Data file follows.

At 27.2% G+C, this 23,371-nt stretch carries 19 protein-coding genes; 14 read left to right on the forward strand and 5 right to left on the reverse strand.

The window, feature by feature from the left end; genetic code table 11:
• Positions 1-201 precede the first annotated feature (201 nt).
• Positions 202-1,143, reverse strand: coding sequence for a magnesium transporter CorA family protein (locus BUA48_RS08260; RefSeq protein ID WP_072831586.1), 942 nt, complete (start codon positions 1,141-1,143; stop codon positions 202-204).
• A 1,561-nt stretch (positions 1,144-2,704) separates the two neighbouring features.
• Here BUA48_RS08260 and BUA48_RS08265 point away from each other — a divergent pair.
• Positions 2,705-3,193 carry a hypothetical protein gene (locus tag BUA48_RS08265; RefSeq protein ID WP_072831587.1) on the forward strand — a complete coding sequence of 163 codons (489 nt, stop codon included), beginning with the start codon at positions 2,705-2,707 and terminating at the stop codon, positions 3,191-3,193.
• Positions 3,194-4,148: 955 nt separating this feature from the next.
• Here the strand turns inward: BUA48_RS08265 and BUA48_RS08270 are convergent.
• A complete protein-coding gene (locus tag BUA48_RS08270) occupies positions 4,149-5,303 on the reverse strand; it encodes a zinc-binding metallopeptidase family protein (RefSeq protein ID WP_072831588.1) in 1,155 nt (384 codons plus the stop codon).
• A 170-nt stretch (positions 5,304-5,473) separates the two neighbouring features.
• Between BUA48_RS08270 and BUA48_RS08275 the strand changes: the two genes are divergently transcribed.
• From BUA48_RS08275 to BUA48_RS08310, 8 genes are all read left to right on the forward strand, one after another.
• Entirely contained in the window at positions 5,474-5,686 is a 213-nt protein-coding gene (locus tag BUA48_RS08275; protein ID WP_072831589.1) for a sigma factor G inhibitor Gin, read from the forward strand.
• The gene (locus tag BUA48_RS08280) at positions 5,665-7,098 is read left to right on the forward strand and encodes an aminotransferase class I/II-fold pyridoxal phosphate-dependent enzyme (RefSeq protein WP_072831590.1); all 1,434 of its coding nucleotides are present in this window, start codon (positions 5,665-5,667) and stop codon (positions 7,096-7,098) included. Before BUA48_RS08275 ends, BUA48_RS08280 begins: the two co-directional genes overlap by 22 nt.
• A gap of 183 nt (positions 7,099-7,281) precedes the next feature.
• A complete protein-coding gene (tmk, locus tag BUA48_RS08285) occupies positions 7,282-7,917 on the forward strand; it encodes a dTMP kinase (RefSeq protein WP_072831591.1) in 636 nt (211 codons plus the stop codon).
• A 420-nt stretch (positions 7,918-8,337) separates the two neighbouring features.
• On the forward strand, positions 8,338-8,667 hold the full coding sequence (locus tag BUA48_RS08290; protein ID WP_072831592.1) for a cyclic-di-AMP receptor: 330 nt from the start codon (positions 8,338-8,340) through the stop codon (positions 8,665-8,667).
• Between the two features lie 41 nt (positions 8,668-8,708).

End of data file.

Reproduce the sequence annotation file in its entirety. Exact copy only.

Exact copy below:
At 27.2% G+C, this 23,371-nt stretch carries 19 protein-coding genes; 14 read left to right on the forward strand and 5 right to left on the reverse strand.

The window, feature by feature from the left end; genetic code table 11:
• Positions 1-201 precede the first annotated feature (201 nt).
• Positions 202-1,143, reverse strand: coding sequence for a magnesium transporter CorA family protein (locus BUA48_RS08260; RefSeq protein ID WP_072831586.1), 942 nt, complete (start codon positions 1,141-1,143; stop codon positions 202-204).
• A 1,561-nt stretch (positions 1,144-2,704) separates the two neighbouring features.
• Here BUA48_RS08260 and BUA48_RS08265 point away from each other — a divergent pair.
• Positions 2,705-3,193 carry a hypothetical protein gene (locus tag BUA48_RS08265; RefSeq protein ID WP_072831587.1) on the forward strand — a complete coding sequence of 163 codons (489 nt, stop codon included), beginning with the start codon at positions 2,705-2,707 and terminating at the stop codon, positions 3,191-3,193.
• Positions 3,194-4,148: 955 nt separating this feature from the next.
• Here the strand turns inward: BUA48_RS08265 and BUA48_RS08270 are convergent.
• A complete protein-coding gene (locus tag BUA48_RS08270) occupies positions 4,149-5,303 on the reverse strand; it encodes a zinc-binding metallopeptidase family protein (RefSeq protein ID WP_072831588.1) in 1,155 nt (384 codons plus the stop codon).
• A 170-nt stretch (positions 5,304-5,473) separates the two neighbouring features.
• Between BUA48_RS08270 and BUA48_RS08275 the strand changes: the two genes are divergently transcribed.
• From BUA48_RS08275 to BUA48_RS08310, 8 genes are all read left to right on the forward strand, one after another.
• Entirely contained in the window at positions 5,474-5,686 is a 213-nt protein-coding gene (locus tag BUA48_RS08275; protein ID WP_072831589.1) for a sigma factor G inhibitor Gin, read from the forward strand.
• The gene (locus tag BUA48_RS08280) at positions 5,665-7,098 is read left to right on the forward strand and encodes an aminotransferase class I/II-fold pyridoxal phosphate-dependent enzyme (RefSeq protein WP_072831590.1); all 1,434 of its coding nucleotides are present in this window, start codon (positions 5,665-5,667) and stop codon (positions 7,096-7,098) included. Before BUA48_RS08275 ends, BUA48_RS08280 begins: the two co-directional genes overlap by 22 nt.
• A gap of 183 nt (positions 7,099-7,281) precedes the next feature.
• A complete protein-coding gene (tmk, locus tag BUA48_RS08285) occupies positions 7,282-7,917 on the forward strand; it encodes a dTMP kinase (RefSeq protein WP_072831591.1) in 636 nt (211 codons plus the stop codon).
• A 420-nt stretch (positions 7,918-8,337) separates the two neighbouring features.
• On the forward strand, positions 8,338-8,667 hold the full coding sequence (locus tag BUA48_RS08290; protein ID WP_072831592.1) for a cyclic-di-AMP receptor: 330 nt from the start codon (positions 8,338-8,340) through the stop codon (positions 8,665-8,667).
• Between the two features lie 41 nt (positions 8,668-8,708).